tut test 5 prep.docx

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University of Toronto Scarborough
Financial Accounting
Mark Fitzpatrick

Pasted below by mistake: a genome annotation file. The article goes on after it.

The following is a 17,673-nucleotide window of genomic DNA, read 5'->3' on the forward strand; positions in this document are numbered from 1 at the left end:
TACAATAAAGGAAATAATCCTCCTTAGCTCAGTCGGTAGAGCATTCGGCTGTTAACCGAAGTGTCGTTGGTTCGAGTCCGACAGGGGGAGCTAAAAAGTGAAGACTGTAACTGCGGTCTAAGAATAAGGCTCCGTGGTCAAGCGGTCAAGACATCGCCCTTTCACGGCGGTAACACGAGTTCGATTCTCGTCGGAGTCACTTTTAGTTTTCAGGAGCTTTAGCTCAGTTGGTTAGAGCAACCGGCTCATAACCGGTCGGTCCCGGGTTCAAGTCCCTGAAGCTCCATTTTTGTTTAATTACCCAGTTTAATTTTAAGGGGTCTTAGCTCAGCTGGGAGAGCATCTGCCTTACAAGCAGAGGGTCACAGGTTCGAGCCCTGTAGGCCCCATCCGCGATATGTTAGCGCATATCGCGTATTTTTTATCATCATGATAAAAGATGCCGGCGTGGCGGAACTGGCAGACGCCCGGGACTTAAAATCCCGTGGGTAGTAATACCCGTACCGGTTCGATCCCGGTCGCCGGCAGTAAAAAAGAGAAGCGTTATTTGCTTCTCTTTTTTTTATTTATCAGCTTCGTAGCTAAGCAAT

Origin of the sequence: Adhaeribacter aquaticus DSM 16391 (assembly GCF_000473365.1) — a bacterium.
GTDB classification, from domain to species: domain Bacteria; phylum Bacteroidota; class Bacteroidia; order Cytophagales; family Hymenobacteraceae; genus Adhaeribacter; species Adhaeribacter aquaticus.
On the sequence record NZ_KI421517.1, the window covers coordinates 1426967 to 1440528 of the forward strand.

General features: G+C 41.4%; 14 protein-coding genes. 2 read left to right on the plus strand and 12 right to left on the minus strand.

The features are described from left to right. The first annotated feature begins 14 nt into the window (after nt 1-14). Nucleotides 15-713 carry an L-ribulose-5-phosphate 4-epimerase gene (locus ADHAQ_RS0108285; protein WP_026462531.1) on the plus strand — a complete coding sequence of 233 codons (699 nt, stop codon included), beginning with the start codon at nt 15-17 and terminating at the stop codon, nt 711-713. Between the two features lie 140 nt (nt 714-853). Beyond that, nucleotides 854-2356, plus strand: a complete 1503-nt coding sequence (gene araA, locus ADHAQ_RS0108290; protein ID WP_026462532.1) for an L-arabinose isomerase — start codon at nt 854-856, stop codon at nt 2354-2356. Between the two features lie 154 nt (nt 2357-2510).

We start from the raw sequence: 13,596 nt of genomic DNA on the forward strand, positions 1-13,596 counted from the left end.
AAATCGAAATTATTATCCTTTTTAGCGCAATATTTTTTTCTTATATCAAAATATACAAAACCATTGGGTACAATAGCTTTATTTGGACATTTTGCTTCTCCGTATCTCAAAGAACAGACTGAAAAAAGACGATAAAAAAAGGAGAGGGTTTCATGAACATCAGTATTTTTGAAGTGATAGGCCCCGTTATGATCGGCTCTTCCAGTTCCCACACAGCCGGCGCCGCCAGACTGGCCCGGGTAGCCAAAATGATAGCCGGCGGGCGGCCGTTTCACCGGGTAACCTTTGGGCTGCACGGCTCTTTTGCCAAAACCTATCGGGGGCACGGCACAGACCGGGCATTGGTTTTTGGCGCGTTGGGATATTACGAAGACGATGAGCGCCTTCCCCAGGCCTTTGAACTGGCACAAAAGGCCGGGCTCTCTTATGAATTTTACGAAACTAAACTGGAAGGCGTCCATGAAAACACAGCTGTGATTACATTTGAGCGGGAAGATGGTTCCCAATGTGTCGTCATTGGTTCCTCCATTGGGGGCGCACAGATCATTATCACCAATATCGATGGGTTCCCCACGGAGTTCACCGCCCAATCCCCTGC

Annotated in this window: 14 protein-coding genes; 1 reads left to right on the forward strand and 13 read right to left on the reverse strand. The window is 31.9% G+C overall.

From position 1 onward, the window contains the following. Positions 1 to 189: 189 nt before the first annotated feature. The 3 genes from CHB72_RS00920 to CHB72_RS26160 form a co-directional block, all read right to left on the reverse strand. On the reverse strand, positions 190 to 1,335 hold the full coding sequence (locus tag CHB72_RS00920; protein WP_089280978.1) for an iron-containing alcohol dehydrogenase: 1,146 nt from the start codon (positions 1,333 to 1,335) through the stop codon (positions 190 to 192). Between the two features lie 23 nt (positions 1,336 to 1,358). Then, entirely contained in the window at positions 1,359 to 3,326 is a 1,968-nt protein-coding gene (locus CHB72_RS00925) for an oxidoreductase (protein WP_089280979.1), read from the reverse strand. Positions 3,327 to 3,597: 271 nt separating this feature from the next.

Communication Question Topics - Accounting Cycle * - Uses of the Worksheet - Types of Accounts - Payment Systems - Cash Receipts - Cash Control Accounting Cycle 1. Transactions occur 2. Accounting entries recorded in the journal 3. Journal entries posted to the ledger accounts 4. Ledger balanced by means of a trial balance 5. Work sheet prepared 6. Formal income statement and balance sheet prepared 7. Adjusting entries journalized and posted 8. Closing entries journalized and posted 9. Post-closing trial balance - Steps 1 & 2 performed daily - Steps 3 & 4 performed monthly - Steps 5 – 9 performed at the end of each fiscal period - Steps 1 – 4 performed by junior personnel - Steps 5 – 9 performed by senior personnel Uses of the worksheet - page 333 in the textbook - used to add transparency - used to see all the transactions at once Types of accounts - page 322 in the textbook - control accounts - contra/valuation accounts - real accounts - nominal accounts Application Questions KNOW HOW TO: - Complete an 8-column worksheet - Journalize/post adjustments - Depreciate accounts - Journalize/post closing entries - Prepare balance sheets - Prepare income statements - Take off a post-closing trial balance - Use a 2 column general journal - Create classified statements - Create bank reconciliations - Deal with petty cash VOCABULARY AND EXTRA INFORMATION Depreciation: tangibles Amortization: intangibles Depletion: resources - accountants often use side/crib sheets to show the depreciation of assets Pre-paid: payments made before the product/service is received, e.g. insurance Late invoices are received after the end of a fiscal period and can include supplies Perpetual and period inventory relate to a merchandising business Large companies will often acquire detailed information about their expenses to determine whether they are put to use by employees Salvage/Residual Value – the estimated value the asset can be sold for at the end of its use Salvage value is often fixed Leased assets have significantly smaller payments Accelerated Depreciation - since depreciation is an expense, it lowers net income - businesses like depreciating assets because they lower net income which ultimately lowers taxes paid by the business Depreciation is a NON-CASH EXPENSE - there is no cash involved, it is simply the reduction of the value of an asset which has already been purchased using cash 50% rule is applied by the government (CCRA) - this is to prevent a whole-year of depreciation being applied to an asset purchased righ
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